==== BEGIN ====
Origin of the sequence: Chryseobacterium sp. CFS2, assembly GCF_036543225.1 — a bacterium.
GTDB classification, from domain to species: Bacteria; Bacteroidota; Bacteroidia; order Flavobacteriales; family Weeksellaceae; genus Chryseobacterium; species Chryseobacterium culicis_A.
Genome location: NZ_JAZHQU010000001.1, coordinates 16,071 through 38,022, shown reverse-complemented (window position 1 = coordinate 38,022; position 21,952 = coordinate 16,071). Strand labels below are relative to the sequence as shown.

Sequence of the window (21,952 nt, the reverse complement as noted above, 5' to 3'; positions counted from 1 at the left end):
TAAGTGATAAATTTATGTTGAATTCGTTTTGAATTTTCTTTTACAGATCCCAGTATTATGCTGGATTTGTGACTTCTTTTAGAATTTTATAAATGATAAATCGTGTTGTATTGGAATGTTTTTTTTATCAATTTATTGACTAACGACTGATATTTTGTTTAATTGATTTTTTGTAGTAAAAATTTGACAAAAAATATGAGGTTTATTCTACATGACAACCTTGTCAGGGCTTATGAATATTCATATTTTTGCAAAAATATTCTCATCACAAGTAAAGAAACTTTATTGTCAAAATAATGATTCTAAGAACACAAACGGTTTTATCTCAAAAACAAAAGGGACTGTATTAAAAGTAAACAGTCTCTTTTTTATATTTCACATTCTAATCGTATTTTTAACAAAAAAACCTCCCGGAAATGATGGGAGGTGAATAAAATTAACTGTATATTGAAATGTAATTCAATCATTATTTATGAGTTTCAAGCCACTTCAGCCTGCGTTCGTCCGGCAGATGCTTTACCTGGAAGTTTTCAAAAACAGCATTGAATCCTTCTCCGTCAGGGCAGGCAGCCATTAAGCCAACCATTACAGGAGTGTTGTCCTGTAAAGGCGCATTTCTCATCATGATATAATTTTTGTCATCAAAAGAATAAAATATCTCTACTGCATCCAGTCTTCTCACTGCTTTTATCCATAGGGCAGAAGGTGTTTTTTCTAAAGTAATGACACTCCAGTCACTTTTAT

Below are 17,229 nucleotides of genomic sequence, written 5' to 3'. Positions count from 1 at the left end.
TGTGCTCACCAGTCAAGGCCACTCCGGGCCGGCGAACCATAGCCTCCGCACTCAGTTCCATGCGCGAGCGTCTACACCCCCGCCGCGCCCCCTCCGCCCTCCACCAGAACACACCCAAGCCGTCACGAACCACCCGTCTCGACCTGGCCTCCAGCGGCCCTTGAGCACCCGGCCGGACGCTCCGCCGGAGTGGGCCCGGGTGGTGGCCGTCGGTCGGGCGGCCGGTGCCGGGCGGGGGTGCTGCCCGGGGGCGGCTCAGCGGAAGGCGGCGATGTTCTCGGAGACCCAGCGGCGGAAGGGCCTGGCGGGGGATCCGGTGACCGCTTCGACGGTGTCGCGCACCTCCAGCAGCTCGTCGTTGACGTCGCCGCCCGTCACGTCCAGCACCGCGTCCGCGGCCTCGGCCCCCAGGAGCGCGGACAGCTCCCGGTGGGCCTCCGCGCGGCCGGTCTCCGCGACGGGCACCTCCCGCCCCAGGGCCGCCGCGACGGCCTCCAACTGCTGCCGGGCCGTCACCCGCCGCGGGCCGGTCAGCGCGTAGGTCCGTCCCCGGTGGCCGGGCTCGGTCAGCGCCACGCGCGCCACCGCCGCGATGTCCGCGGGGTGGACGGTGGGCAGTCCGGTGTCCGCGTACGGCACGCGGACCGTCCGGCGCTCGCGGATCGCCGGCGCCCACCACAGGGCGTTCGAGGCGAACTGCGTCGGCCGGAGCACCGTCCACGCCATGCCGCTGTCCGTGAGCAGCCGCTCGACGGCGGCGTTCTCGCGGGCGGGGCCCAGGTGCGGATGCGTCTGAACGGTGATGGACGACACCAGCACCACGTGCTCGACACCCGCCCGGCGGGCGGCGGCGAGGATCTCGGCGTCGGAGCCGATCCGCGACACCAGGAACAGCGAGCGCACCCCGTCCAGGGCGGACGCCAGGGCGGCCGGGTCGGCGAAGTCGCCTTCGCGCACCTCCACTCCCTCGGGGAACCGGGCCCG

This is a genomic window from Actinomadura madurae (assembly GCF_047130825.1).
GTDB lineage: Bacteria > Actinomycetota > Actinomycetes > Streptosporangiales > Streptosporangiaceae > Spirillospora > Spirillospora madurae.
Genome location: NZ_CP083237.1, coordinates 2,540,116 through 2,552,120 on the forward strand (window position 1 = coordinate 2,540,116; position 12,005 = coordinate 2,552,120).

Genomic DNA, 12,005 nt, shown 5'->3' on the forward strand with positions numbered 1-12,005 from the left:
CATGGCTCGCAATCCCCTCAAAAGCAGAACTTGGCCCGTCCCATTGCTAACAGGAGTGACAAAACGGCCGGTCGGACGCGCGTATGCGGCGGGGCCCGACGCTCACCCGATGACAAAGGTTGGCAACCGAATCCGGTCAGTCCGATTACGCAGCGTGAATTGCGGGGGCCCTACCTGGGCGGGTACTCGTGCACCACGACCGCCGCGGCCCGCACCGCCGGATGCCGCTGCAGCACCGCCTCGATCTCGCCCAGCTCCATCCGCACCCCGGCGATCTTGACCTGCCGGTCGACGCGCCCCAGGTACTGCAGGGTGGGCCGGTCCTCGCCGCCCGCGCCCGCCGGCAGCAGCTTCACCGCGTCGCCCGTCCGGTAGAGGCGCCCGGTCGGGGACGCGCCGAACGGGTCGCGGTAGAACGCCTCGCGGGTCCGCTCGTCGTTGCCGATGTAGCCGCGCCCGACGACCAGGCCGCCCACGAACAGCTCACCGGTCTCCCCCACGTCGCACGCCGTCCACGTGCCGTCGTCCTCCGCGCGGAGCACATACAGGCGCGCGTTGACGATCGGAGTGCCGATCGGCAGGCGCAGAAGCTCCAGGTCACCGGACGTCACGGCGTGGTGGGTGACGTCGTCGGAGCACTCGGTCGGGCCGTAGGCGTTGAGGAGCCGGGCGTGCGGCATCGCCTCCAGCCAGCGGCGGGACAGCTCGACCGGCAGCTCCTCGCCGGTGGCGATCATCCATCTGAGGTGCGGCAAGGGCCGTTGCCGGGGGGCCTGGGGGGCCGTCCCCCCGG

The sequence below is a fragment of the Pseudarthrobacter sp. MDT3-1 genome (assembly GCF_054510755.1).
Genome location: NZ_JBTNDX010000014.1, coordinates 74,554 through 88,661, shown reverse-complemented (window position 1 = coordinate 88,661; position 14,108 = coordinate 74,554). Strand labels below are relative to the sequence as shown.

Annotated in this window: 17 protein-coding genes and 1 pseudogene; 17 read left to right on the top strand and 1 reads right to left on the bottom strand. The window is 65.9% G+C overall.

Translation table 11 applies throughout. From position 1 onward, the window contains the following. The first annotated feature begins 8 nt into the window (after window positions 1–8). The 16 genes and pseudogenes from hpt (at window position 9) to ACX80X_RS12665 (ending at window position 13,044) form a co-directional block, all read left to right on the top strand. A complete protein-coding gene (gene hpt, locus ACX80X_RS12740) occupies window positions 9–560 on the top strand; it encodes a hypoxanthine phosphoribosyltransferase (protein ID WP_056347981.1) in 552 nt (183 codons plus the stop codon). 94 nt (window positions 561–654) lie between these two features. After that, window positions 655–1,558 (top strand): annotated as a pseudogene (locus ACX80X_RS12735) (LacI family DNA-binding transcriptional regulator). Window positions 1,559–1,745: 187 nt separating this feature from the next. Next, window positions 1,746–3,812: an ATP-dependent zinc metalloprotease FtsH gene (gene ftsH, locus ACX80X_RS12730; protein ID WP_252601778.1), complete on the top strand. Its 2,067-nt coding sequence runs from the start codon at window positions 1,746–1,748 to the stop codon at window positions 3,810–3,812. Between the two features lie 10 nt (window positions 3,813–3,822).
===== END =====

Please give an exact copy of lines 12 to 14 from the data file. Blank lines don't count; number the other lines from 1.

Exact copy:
CATGGCTCGCAATCCCCTCAAAAGCAGAACTTGGCCCGTCCCATTGCTAACAGGAGTGACAAAACGGCCGGTCGGACGCGCGTATGCGGCGGGGCCCGACGCTCACCCGATGACAAAGGTTGGCAACCGAATCCGGTCAGTCCGATTACGCAGCGTGAATTGCGGGGGCCCTACCTGGGCGGGTACTCGTGCACCACGACCGCCGCGGCCCGCACCGCCGGATGCCGCTGCAGCACCGCCTCGATCTCGCCCAGCTCCATCCGCACCCCGGCGATCTTGACCTGCCGGTCGACGCGCCCCAGGTACTGCAGGGTGGGCCGGTCCTCGCCGCCCGCGCCCGCCGGCAGCAGCTTCACCGCGTCGCCCGTCCGGTAGAGGCGCCCGGTCGGGGACGCGCCGAACGGGTCGCGGTAGAACGCCTCGCGGGTCCGCTCGTCGTTGCCGATGTAGCCGCGCCCGACGACCAGGCCGCCCACGAACAGCTCACCGGTCTCCCCCACGTCGCACGCCGTCCACGTGCCGTCGTCCTCCGCGCGGAGCACATACAGGCGCGCGTTGACGATCGGAGTGCCGATCGGCAGGCGCAGAAGCTCCAGGTCACCGGACGTCACGGCGTGGTGGGTGACGTCGTCGGAGCACTCGGTCGGGCCGTAGGCGTTGAGGAGCCGGGCGTGCGGCATCGCCTCCAGCCAGCGGCGGGACAGCTCGACCGGCAGCTCCTCGCCGGTGGCGATCATCCATCTGAGGTGCGGCAAGGGCCGTTGCCGGGGGGCCTGGGGGGCCGTCCCCCCGG

The sequence below is a fragment of the Pseudarthrobacter sp. MDT3-1 genome (assembly GCF_054510755.1).
Genome location: NZ_JBTNDX010000014.1, coordinates 74,554 through 88,661, shown reverse-complemented (window position 1 = coordinate 88,661; position 14,108 = coordinate 74,554). Strand labels below are relative to the sequence as shown.